Leadership Tips for Managing Gen Y

By Roberta Chinsky Matuson President, Matuson Consulting | December 22, 2013

They have been called a lot of things: Gen Y, Millennials, the What's-in-it-for-Me Generation, and other monikers that we can't put in print. This is the generation that in three years time will represent 50 percent of the workforce. They have been raised by the Baby Boomers, yet they are nothing like their parents.

This generation gave themselves a pretty bad rap right out the gate. Many entered the workforce during the Dot.com days, where young technologically savvy workers ruled the world. They earned more money in their first jobs than their parents earned at the peak of their careers. Talent wars were all the rage. Like Hollywood starlets, their demands kept rising and they experienced short-lived fame. The Dot.com bubble exploded and these workers found themselves back home, unemployed and sleeping in their old bunk beds.

This generation's claim to fame may have ended years ago, but unfortunately for them, their reputation still stands. Gen Y is desperately trying to repair the damage done by their older members.

Meet the Generations

It's no secret that every generation sees the world differently. Their attitudes and expectations are influenced by the events that occurred during their formative years and when they entered the workplace (see Beloit College's Mindset List below). Many of us still hear from the Traditionalists (those born before 1945) about life during the depression. It's as if this period in time never ended. It should come as no surprise that Traditionalists are often described as loyal, hard working, thrifty, and willing to make sacrifices.

Fast forward to the Millennials, who were born in the '80s. Most have lived a very protected life. They were raised by work-obsessed Baby Boomer parents who tried to make up for time spent away. They were awarded trophies for joining the team, taken on expensive vacations (no Motel 6's for this group), and shielded from hard labor (also commonly known as entry-level minimum wage jobs). This group is not accustomed to starting at the bottom and working their way up and they will tell you so in no uncertain terms. They question the status quo, work on their own terms, and want to make an impact on Day 1.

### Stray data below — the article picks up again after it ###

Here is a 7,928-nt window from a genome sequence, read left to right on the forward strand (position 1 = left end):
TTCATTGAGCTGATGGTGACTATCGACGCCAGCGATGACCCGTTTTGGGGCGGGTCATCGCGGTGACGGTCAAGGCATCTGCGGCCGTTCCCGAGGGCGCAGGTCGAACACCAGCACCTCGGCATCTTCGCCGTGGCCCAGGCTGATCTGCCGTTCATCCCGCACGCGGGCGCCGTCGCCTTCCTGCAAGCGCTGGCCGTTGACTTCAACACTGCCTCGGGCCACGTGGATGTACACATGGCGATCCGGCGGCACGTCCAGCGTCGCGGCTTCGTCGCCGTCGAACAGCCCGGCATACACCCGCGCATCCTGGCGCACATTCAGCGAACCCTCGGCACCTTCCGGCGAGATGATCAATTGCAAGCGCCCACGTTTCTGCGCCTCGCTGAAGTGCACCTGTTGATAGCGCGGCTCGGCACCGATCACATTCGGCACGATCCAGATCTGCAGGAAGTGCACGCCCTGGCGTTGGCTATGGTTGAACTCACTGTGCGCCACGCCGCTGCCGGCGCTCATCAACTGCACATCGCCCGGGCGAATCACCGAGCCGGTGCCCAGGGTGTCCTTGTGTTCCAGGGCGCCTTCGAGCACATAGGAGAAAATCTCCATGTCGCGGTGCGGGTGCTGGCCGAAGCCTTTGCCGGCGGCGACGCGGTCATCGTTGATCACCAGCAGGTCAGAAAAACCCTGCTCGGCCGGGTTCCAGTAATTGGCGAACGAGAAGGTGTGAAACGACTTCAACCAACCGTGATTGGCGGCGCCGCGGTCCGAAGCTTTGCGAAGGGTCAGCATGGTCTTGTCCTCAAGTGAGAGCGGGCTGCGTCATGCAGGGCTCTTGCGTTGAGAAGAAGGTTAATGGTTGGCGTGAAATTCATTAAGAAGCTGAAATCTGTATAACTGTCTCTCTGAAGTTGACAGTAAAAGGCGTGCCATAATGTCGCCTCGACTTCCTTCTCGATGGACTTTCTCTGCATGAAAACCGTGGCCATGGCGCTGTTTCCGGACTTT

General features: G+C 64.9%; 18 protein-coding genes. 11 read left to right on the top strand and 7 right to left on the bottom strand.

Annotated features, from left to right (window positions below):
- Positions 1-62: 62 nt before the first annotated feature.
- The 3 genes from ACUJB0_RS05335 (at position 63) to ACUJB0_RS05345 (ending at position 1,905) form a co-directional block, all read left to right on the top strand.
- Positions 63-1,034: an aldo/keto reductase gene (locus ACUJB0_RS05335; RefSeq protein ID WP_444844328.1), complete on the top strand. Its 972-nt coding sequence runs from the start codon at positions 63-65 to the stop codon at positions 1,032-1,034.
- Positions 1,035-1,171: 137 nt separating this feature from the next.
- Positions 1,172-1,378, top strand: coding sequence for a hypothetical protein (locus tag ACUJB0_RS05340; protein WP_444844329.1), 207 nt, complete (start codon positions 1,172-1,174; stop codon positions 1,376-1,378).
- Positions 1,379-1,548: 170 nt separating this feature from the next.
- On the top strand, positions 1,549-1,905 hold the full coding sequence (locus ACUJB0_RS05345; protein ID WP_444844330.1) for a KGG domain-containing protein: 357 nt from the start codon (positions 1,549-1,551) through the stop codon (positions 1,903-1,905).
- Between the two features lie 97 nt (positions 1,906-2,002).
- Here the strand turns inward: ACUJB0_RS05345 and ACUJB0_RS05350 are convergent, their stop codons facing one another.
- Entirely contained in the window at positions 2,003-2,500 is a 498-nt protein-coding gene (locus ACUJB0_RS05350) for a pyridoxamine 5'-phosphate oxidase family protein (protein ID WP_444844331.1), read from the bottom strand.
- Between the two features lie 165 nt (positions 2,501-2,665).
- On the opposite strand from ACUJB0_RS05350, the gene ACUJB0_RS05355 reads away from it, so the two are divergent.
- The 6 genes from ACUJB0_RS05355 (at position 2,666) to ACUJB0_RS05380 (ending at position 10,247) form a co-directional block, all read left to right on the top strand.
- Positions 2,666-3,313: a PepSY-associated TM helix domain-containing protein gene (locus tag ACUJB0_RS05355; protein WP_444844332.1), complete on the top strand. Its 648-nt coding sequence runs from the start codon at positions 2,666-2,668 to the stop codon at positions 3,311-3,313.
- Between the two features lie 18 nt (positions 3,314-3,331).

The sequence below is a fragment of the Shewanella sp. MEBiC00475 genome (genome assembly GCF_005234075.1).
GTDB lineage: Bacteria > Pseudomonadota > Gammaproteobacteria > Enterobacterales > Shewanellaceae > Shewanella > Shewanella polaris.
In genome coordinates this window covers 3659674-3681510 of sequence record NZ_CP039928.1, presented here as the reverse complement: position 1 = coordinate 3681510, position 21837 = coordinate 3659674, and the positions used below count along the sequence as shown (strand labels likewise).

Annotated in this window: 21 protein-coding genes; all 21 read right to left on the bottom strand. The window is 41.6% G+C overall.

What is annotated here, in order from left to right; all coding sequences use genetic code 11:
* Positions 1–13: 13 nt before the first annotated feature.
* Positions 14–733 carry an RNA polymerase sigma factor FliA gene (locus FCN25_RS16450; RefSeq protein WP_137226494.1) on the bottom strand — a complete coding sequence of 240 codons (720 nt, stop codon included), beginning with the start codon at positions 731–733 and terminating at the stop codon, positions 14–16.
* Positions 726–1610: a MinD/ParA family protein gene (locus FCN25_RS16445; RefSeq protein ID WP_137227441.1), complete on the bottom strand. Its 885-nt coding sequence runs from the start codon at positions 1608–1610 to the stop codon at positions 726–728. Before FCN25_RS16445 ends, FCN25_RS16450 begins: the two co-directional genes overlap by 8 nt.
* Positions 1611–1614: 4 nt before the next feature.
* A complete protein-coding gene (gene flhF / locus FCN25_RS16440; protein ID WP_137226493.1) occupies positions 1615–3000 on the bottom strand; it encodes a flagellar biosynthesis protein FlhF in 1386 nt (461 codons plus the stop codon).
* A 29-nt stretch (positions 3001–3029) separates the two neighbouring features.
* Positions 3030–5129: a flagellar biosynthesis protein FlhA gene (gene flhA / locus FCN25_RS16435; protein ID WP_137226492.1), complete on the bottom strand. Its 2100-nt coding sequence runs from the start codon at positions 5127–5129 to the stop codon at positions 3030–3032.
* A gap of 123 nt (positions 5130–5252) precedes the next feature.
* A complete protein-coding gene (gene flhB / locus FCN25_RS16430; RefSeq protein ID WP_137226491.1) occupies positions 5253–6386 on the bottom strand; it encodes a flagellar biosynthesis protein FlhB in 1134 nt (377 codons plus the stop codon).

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Mobile Technology: The Future is Now

Mobile Technology continues to advance at a relentless pace and the hotel industry continues to adapt. Hotel guests have shown a strong preference for mobile self-service - from checking-in/out at a hotel kiosk, to ordering room service, making dinner reservations, booking spa treatments, and managing laundry/dry cleaning services. And they also enjoy the convenience of paying for these services with smart phone mobile payments. In addition, some hotels have adopted a “concierge in your pocket” concept. Through a proprietary hotel app, guests can access useful information such as local entertainment venues, tourist attractions, event calendars, and medical facilities and services. In-room entertainment continues to be a key factor, as guests insist on the capacity to plug in their own mobile devices to customize their entertainment choices. Mobile technology also allows for greater marketing opportunities. For example, many hotels have adopted the use of “push notifications” - sending promotions, discounts and special event messages to guests based on their property location, purchase history, profiles, etc. Near field communication (NFC) technology is also being utilized to support applications such as opening room doors, earning loyalty points, renting a bike, accessing a rental car, and more. Finally, some hotels have adopted more futuristic technology. Robots are in use that have the ability to move between floors to deliver room service requests for all kinds of items - food, beverages, towels, toothbrushes, chargers and snacks. And infrared scanners are being used by housekeeping staff that can detect body heat within a room, alerting staff that the room is occupied and they should come back at a later time. The January Hotel Business Review will report on what some hotels are doing to maximize their opportunities in this exciting mobile technology space.